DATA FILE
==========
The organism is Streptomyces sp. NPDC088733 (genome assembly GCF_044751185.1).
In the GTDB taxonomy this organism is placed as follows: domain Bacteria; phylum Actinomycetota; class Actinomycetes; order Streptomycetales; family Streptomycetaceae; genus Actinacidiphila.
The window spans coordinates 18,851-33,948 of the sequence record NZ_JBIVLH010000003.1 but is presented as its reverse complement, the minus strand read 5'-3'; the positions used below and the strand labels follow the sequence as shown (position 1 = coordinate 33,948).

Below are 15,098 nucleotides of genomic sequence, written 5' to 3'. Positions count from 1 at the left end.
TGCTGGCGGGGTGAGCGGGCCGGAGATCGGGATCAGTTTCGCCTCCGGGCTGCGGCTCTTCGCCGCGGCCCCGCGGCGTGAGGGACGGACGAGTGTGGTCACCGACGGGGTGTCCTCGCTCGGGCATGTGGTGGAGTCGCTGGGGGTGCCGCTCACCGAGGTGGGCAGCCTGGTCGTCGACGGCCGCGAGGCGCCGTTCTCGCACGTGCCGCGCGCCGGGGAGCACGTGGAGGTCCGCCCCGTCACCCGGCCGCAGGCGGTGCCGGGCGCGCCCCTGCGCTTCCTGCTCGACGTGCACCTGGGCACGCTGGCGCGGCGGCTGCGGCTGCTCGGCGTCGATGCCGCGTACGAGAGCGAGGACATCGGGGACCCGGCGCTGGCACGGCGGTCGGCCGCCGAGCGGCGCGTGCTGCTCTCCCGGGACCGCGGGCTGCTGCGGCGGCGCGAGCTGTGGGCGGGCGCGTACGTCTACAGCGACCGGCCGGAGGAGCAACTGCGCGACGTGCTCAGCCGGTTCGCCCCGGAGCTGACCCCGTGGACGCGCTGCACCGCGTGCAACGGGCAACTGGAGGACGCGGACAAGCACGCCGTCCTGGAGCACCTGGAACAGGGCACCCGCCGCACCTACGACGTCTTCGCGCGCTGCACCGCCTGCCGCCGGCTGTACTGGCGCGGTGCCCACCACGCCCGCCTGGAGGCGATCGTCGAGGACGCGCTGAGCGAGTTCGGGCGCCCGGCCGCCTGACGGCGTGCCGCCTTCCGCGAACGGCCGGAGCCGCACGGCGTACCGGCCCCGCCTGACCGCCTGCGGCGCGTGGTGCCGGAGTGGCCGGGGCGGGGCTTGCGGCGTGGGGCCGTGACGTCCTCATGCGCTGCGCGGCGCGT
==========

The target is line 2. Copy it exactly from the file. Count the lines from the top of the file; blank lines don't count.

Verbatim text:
In the GTDB taxonomy this organism is placed as follows: domain Bacteria; phylum Actinomycetota; class Actinomycetes; order Streptomycetales; family Streptomycetaceae; genus Actinacidiphila.